Paradise; The Myth of a Liberal North
Current work in progress
In the FalI of 2020 I moved to Detroit Mi for the artist in residence position at Wayne state. I began digging into Detroit and working to create an exhibition that layers history, geography, social relations, and the present together. lay them next to each other to create an image that is not only wholly of Detroit, but America, using Detroit as a point of study. I wanted to find something that revealed the promise of Detroit that many Black Southerners sought during the great migration and how the fallout of that promise has led us to Detroit now. mapping Detroit's history of red and green lining, white flight and divestment.
I found the story of Black bottom and paradise valley, two prominent black neighborhoods that were demolished in the late 1950s early 60s to be replaced by a freeway in the name of progress. These neighborhoods were considered the heart of Detroit’s black community. I dug through the archives of the Detroit public library and came across images from black bottom and paradise valley before their destruction. And I saw so much life and community. Using these images And archival information, I create a series of work to talk about forced migration that is honest, painful, and but also resilience and finding and making paradise while living as a Black person in a system that we were never meant to survive in.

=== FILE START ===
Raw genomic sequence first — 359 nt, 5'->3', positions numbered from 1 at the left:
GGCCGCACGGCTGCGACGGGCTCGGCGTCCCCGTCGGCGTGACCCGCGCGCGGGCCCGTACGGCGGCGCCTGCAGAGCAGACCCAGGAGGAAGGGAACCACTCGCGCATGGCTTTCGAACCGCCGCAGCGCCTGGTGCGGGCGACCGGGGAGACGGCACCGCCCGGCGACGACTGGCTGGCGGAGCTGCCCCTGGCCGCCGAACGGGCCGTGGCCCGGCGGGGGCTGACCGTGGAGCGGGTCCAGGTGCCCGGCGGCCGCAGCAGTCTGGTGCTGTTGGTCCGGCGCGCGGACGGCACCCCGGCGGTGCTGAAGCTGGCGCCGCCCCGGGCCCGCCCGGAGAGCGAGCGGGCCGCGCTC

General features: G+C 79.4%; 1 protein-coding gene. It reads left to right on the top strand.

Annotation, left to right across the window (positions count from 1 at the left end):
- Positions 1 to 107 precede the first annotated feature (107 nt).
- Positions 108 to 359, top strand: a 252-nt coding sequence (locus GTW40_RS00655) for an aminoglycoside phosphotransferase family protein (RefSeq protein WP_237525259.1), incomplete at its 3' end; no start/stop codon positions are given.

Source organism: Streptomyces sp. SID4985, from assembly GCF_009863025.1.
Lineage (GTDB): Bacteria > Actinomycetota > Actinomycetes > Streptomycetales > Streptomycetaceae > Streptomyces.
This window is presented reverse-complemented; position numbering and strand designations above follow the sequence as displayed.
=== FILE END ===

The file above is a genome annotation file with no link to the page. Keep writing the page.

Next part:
I had the images digitally woven by a jacquard loom. And then I began to physically remove and rip signs of life from them. Using those pieces I began to college together image of that community exiting black bottom/ paradise valley and then entering this fictional space were the eventually finding and creating a new paradise.
With this work I am attempting to lay the promise of “The Garden of the West”, next to the 1950s destruction of Black infrastructure, and the contemporary resilience of Black Detroiter creating the community to find a way through.